Greene Ford Compares 2017 Ford Transit Van VS 2017 Chevrolet Express Near Buford, GA

Responsive image

2017 Ford Transit Van

Responsive image
VS

2017 Chevrolet Express

Safety Comparison

The Transit Van’s optional lane departure warning system alerts a temporarily inattentive driver when the vehicle begins to leave its lane. The Express Cargo doesn’t offer a lane departure warning system.

The Transit Van’s optional driver alert monitor detects an inattentive driver then sounds a warning and suggests a break. According to the NHTSA, drivers who fall asleep cause about 100,000 crashes and 1500 deaths a year. The Express Cargo doesn’t offer a driver alert monitor.

For better protection of the passenger compartment, the Transit Van uses safety cell construction with a three-dimensional high-strength frame that surrounds the passenger compartment. It provides extra impact protection and a sturdy mounting location for door hardware and side impact beams. The Express Cargo uses a body-on-frame design, which has no frame members above the floor of the vehicle.

Both the Transit Van and the Express Cargo have standard driver and passenger frontal airbags, front side-impact airbags, side-impact head airbags, front seatbelt pretensioners, height-adjustable front shoulder belts, plastic fuel tanks, four-wheel antilock brakes, traction control, electronic stability systems to prevent skidding, available daytime running lights and rear parking sensors.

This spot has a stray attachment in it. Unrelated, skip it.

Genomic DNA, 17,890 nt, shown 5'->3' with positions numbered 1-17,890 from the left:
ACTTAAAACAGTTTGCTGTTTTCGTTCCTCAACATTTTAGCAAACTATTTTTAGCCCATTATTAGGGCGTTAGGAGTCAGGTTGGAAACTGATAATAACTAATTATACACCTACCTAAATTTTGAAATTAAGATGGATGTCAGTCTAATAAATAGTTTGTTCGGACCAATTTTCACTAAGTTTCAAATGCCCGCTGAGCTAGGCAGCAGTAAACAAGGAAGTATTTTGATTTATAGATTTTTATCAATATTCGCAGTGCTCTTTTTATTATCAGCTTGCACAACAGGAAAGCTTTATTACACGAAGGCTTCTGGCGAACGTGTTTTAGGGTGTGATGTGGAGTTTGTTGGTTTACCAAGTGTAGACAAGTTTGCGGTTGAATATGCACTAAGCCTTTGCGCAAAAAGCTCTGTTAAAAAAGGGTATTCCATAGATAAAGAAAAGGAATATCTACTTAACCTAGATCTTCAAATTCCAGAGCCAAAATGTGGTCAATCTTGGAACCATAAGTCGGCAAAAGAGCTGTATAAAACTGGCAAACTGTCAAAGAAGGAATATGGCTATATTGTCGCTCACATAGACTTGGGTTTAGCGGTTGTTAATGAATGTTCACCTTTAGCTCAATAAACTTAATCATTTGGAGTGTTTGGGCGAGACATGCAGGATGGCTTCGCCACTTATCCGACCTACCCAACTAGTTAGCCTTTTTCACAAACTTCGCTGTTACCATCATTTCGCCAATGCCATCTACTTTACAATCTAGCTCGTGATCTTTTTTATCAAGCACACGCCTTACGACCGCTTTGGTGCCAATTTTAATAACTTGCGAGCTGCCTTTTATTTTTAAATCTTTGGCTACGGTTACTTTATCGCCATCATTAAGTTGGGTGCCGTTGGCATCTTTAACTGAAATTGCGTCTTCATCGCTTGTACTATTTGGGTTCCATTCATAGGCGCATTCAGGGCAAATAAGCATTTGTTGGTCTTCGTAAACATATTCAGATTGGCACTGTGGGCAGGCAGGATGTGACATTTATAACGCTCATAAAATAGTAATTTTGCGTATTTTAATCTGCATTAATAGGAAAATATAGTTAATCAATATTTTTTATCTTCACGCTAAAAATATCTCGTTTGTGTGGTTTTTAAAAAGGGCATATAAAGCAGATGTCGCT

Warranty Comparison

The Transit Van’s corrosion warranty is unlimited miles longer than the Express Cargo’s (unlimited vs. 100,000 miles).

Reliability Comparison

For smoother operation, better efficiency and fewer moving parts, the engines in the Transit Van have an overhead cam design, rather than the old pushrod design of the engines in the Express Cargo.

To reliably power the ignition and other systems and to recharge the battery, the Transit Van has larger alternators than the Express Cargo:

 

Transit Van

Express Cargo

Standard Alternator

150 amps

105 amps

Optional Alternator

210 amps

150 amps

Engine Comparison

The Transit Van’s optional 3.5 turbo V6 produces 27 lbs.-ft. more torque (400 vs. 373) than the Express Cargo’s optional 6.0 V8.

The Transit Van’s 3.2 turbo diesel produces 55 lbs.-ft. more torque (350 vs. 295) than the Express Cargo’s standard 4.8 V8.

Fuel Economy and Range Comparison